The study carried out by a team of French and US researchers compared the time spent by 13,520 young people playing video games and their attitudes to women and gender roles.
The results published on Friday in the Frontiers in Psychology journal suggest that increased exposure to video games is associated with higher levels of stereotyping and sexism among teenagers.
"Sexist representations saturate advertising, television and cinema. Video games are no exception," Laurent Begue, co-author of the study from Grenoble Alps University, told AFP.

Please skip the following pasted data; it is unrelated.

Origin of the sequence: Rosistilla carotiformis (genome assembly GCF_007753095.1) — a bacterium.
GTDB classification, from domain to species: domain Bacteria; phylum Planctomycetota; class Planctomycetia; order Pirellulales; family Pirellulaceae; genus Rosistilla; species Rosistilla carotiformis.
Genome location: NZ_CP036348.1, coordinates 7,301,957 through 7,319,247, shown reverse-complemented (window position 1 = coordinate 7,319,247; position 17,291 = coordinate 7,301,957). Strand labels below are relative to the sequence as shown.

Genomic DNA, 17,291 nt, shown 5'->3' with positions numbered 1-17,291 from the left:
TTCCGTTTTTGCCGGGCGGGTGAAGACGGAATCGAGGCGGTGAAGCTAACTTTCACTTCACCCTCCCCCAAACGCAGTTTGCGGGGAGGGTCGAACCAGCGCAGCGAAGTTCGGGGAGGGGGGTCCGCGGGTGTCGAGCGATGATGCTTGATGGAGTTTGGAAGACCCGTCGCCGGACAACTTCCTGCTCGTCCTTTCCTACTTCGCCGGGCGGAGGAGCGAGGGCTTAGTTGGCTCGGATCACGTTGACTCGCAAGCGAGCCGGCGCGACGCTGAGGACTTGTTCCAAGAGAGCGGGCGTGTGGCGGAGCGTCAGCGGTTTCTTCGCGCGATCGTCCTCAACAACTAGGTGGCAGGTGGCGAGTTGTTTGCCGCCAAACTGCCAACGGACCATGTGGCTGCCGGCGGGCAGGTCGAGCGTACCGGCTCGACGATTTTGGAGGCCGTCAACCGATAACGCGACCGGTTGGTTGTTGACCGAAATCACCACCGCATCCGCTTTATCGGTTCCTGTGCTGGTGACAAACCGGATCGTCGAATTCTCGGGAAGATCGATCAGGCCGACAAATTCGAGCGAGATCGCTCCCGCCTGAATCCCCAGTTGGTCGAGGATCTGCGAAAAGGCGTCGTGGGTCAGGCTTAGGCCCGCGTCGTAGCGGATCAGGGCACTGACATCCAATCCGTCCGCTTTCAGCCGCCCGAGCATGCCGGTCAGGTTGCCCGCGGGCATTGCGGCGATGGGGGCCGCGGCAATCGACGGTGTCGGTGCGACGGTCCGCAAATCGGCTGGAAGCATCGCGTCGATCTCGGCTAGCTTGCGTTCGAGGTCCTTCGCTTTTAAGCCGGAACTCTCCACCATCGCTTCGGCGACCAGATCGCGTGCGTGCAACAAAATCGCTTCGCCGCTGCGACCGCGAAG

"Content analysis has shown that women are under-represented in popular video games. They have passive roles, they are princesses who need to be saved or secondary, sexualised objects of conquest," he added.
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